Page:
Functional enrichment testing of the RNA-seq data using GO terms and KEGG pathways identified 51 induced gene sets and 98 repressed gene sets in PPFPThy;PtenThy−/− thyroids versus PtenThy−/− thyroids from mice on a control diet (FDR < 0.05) (Supplementary Table S7). Also shown in Table S7, 35% of the induced gene sets and 21% of the repressed gene sets were enriched in the ChIP-seq (p = 0.079 for this difference, two tailed Fisher's exact test). Consistent with the PPARG-like activity of PPFP, the induced gene sets include terms related to lipids and fatty acid metabolism, such as lipid homeostasis and acyl-CoA metabolic process. Multiple induced gene sets relate to ribosomes, such as ribosome biogenesis, rRNA processing, and rRNA metabolic process. Several repressed gene sets relate either to immune function, for example immune response, cytokine-cytokine receptor interaction, and toll-like receptor signaling pathway, or to cell junctions, such as cell junction assembly, cell junction organization, and extracellular matrix disassembly.

Pioglitazone regulated (either directly or via secondary mechanisms) 963 gene sets in PPFPThy;PtenThy−/− thyroids (Supplementary Table S8). Surprisingly, 92% (889) of these gene sets were induced. Also shown in Supplementary Table S8, 21% of the induced gene sets and 7% of the repressed gene sets were enriched in the ChIP-seq (p = 0.0022 for this difference, two tailed Fisher's exact test). Pioglitazone is highly therapeutic in PPFPThy;PtenThy−/− mice, greatly shrinking thyroid size and preventing metastatic disease [5]. Consistent with this, pioglitazone induced a number of cell death-related processes, such as, positive regulation of cell death, positive regulation of apoptotic process, and intrinsic apoptotic signaling pathway in response to DNA damage.

Pioglitazone turns PPFP into a strongly PPARG-like transcription factor and results in the trans-differentiation of the thyroid cancer cells into adipocyte-like cells [5]. Consistent with this, pioglitazone induced genes enriched in processes related to lipid and fatty acid metabolism, such as PPAR signaling pathway, regulation of lipid storage, neutral lipid catabolic process, positive regulation of fat cell differentiation, and fatty acid metabolic process. Also consistent with the thyroid cells becoming more adipocyte-like, pioglitazone repressed thyroid hormone generation and thyroid hormone metabolic process.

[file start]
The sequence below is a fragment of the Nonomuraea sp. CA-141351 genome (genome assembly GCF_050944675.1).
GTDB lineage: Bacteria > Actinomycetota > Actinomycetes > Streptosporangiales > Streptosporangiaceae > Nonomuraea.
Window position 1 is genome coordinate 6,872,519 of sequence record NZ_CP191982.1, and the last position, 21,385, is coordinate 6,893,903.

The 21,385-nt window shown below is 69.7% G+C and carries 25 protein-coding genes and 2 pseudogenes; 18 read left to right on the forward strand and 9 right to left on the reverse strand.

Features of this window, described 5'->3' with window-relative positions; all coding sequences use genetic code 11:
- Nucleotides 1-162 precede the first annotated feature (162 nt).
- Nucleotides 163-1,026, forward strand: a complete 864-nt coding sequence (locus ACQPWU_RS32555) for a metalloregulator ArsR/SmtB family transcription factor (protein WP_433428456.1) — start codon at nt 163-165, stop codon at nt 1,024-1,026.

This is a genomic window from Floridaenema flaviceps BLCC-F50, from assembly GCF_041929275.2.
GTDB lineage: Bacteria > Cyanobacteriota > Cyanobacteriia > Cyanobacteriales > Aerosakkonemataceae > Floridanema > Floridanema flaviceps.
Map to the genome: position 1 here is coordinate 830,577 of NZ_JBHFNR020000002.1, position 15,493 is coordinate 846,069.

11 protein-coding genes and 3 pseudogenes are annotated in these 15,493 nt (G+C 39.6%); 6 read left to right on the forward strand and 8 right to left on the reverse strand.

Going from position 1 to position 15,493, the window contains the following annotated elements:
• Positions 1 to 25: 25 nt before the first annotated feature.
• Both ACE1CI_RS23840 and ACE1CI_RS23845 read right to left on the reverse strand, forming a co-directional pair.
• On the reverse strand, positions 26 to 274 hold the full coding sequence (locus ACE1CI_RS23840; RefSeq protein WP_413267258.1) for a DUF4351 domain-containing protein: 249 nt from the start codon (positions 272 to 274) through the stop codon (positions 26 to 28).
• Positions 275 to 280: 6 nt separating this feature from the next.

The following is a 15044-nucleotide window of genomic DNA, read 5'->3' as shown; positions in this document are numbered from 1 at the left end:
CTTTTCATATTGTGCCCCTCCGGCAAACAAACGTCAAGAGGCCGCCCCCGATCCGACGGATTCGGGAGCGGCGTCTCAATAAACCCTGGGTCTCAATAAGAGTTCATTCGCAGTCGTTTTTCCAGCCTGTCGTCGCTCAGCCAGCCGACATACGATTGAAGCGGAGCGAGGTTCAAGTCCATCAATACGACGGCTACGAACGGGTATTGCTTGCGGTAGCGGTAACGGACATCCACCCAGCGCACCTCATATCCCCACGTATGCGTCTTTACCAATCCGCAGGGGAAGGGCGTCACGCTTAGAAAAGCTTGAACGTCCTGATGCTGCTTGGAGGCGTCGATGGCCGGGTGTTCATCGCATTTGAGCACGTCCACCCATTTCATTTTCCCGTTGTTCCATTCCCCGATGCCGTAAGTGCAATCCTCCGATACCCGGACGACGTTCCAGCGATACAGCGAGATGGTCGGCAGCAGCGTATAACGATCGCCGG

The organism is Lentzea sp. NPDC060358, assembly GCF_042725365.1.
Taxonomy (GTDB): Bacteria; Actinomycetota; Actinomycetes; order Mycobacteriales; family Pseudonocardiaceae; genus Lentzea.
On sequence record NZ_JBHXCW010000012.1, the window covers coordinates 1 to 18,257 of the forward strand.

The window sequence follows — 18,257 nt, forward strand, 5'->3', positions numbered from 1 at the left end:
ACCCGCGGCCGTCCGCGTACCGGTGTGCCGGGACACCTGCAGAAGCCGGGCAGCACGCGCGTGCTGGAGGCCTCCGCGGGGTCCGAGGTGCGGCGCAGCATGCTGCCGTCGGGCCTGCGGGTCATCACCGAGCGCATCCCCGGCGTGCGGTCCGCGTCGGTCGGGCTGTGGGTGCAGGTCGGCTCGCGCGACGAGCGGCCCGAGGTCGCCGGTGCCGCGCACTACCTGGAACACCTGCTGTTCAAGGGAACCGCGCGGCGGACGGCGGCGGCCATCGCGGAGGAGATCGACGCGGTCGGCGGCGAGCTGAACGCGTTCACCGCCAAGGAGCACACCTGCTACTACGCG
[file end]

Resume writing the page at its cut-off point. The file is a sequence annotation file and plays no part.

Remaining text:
Many of the gene sets induced by pioglitazone are related to immune function. For example, 18 of the top ranked 20 gene sets (by FDR) contain either the word “immune,” “defense,” “leukocyte,” “inflammatory,” “phagocytosis,” or “cytokine.” It is important to note that 17 of these top 18 immune-related gene sets were not enriched with PPFP peaks in the ChIP-seq analysis, suggesting that their induction by pioglitazone is indirect (see below). The one that was also enriched with PPFP binding sites, immune system process, includes cytokine genes such as Csf1, Il33, Il34 and Irf1 that contain peaks and were induced. These genes, directly regulated by PPFP, may help explain the mechanism used to stimulate the strong immune response in these tumors.

The above studies did not include pioglitazone-treated PtenThy−/− mice to compare to control diet PtenThy−/− mice, which would formally demonstrate that the pioglitazone-associated changes in PPFPThy;PtenThy−/− mice are dependent on PPFP. However, we previously performed an Affymetrix microarray analysis of PPFPThy;PtenThy−/− mice and PtenThy−/− mice, both treated ± pioglitazone (an independent set of mice from those analyzed by RNA-seq). Analysis of the microarray data, previously unpublished, shows results consistent with the RNA-seq data. A similar, strong response to pioglitazone was observed in the PPFPThy;PtenThy−/− mice (Supplementary Figures S1, S2). However, almost no response was detected by pioglitazone in the PtenThy−/− thyroids (only 8 out of 45,101 probe sets were differentially regulated). Pioglitazone induced a strong immune-related response in the PPFPThy;PtenThy−/− thyroids (Supplementary Table S9), results that are very similar to the RNA-seq data. Thus, we conclude that the induction of gene sets by pioglitazone, including the large number of immune-related gene sets, is dependent on the expression of PPFP.

Pioglitazone induces an immune cell infiltration in PPFPThy;PtenThy−/− mouse thyroids